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Davis v. Long

United States District Court, S.D. California

September 25, 2014

JOHN LESLIE DAVIS, SR., Petitioner,
v.
DAVID LONG, Warden, Respondent.

ORDER: (1) DENYING WITHOUT PREJUDICE MOTION FOR EVIDENTIARY HEARING; [ECF No. 26] 2) DENYING WITHOUT PREJUDICE MOTION TO APPOINT COUNSEL; AND [ECF No. 32] (3) DENYING WITHOUT PREJUDICE MOTION FOR DISCOVERY [ECF No. 32]

JILL L. BURKHARDT, Magistrate Judge.

Presently before the Court is Petitioner's: (1) motion for an evidentiary hearing (ECF No. 26); (2) motion to appoint counsel (ECF No. 32); and (3) motion for discovery (ECF No. 32). No oppositions were filed. For the reasons set forth below, Petitioner's motion for an evidentiary hearing, motion to appoint counsel, and motion for discovery are DENIED without prejudice.

I. MOTION FOR EVIDENTIARY HEARING

On July 2, 2104, Petitioner filed a motion for evidentiary hearing. (ECF No. 26.) Petitioner seeks an evidentiary hearing pursuant to 28 U.S.C. § 2254(e)(2)(B), claiming that the "State Court having the clear and convincing evidence, never held an evidentiary hearing." (ECF No. 26 at 1.) Petitioner argues that a "State habeas petitioner is entitled to an evidentiary hearing on the claim(s) if he did not receive a full and fair evidentiary hearing in State Court, and if he alleges facts that, if proven would entitle him to relief.'" ( Id. citing Tapia v. Roe, 189 F.3d 1052, 1058 (9th Cir. 1999).)

A. Standard

In order to determine whether to grant an evidentiary hearing, the court must first "determine whether a factual basis exists in the record to support the petitioner's claim." Insyxiengmay v. Morgan, 403 F.3d 657, 669 (9th Cir. 2005). If not, and an evidentiary hearing would otherwise be appropriate, the court must "ascertain whether the petitioner has failed to develop the factual basis of the claim in State court." Id. at 669-70. A failure to develop the factual basis of a claim in state court implies some "lack of diligence, or some greater fault, attributable to the prisoner or the prisoner's counsel." See Williams v. Taylor, 529 U.S. 420, 432 (2000). The Supreme Court has said that "[d]iligence will require in the usual case that the prisoner, at a minimum, seek an evidentiary hearing in state court in the manner prescribed by state law." Id. at 437. "Federal courts sitting in habeas are not an alternative forum for trying facts and issues which a prisoner made insufficient effort to pursue in state court proceedings." Id.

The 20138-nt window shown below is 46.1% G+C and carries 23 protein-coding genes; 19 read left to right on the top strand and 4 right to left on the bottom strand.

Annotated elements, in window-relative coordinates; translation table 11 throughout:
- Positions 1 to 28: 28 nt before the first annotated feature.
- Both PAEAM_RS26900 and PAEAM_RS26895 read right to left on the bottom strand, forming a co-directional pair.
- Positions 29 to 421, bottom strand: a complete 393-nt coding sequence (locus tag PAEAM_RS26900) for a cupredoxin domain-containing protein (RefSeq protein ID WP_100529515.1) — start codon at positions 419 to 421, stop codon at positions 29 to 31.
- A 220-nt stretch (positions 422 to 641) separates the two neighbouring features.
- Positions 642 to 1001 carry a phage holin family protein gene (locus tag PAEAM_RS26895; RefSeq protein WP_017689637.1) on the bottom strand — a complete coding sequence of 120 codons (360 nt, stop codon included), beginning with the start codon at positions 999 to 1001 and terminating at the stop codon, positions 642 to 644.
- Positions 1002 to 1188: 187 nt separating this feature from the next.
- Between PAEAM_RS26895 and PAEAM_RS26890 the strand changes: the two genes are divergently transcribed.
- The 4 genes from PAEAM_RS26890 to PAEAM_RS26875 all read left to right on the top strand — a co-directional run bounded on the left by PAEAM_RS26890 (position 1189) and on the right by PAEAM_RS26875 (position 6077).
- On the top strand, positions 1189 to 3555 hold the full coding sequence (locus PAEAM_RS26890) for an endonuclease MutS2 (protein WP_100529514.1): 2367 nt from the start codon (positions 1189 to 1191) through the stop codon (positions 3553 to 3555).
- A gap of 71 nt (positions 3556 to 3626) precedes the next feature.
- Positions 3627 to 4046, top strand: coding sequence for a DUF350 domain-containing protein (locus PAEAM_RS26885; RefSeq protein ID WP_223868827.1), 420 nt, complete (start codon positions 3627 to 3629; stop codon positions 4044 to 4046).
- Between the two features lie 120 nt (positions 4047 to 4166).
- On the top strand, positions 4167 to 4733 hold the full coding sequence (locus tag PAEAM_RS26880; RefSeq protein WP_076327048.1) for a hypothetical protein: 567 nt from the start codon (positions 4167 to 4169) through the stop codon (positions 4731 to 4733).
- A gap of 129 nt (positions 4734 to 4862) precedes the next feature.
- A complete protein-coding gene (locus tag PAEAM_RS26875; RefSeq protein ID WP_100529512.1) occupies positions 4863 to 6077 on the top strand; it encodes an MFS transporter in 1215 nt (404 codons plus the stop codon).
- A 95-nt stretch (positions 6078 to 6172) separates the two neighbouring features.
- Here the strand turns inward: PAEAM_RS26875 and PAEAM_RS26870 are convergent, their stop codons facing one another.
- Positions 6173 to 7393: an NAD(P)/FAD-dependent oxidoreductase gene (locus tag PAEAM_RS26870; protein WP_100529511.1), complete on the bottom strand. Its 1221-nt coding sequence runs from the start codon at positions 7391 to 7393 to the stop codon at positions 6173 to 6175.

A federal court's discretion to hold an evidentiary hearing is further limited by 28 U.S.C. § 2254(e)(2), which provides:

If the applicant has failed to develop the factual basis of a claim in State court proceedings, the court shall not hold an evidentiary hearing on the claim unless the applicant shows that-
(A) the claim relies on -
(i) a new rule of constitutional law, made retroactive to cases on collateral review by the Supreme Court, that was previously made unavailable; or
(ii) a factual predicate that could not have been previously discovered through the exercise of due diligence; and
(B) the facts underlying the claim would be sufficient to establish by clear and convincing evidence that but for constitutional error no reasonable factfinder would have found the applicant guilty of the underlying offense.

B. Analysis

Petitioner's request for an evidentiary hearing is premature given the current briefing schedule. (ECF No. 31.) Petitioner filed his First Amended Petition for Writ of Habeas Corpus on March 19, 2014. (ECF No. 13.) Respondent has until October 8, 2014, to file an Answer to the Petition. (ECF No. 31.) Petitioner has until November 10, 2014, to file his Traverse. ( Id. ) Once the merits of the Petition have been fully addressed, a determination will be made as to whether an evidentiary hearing is ...


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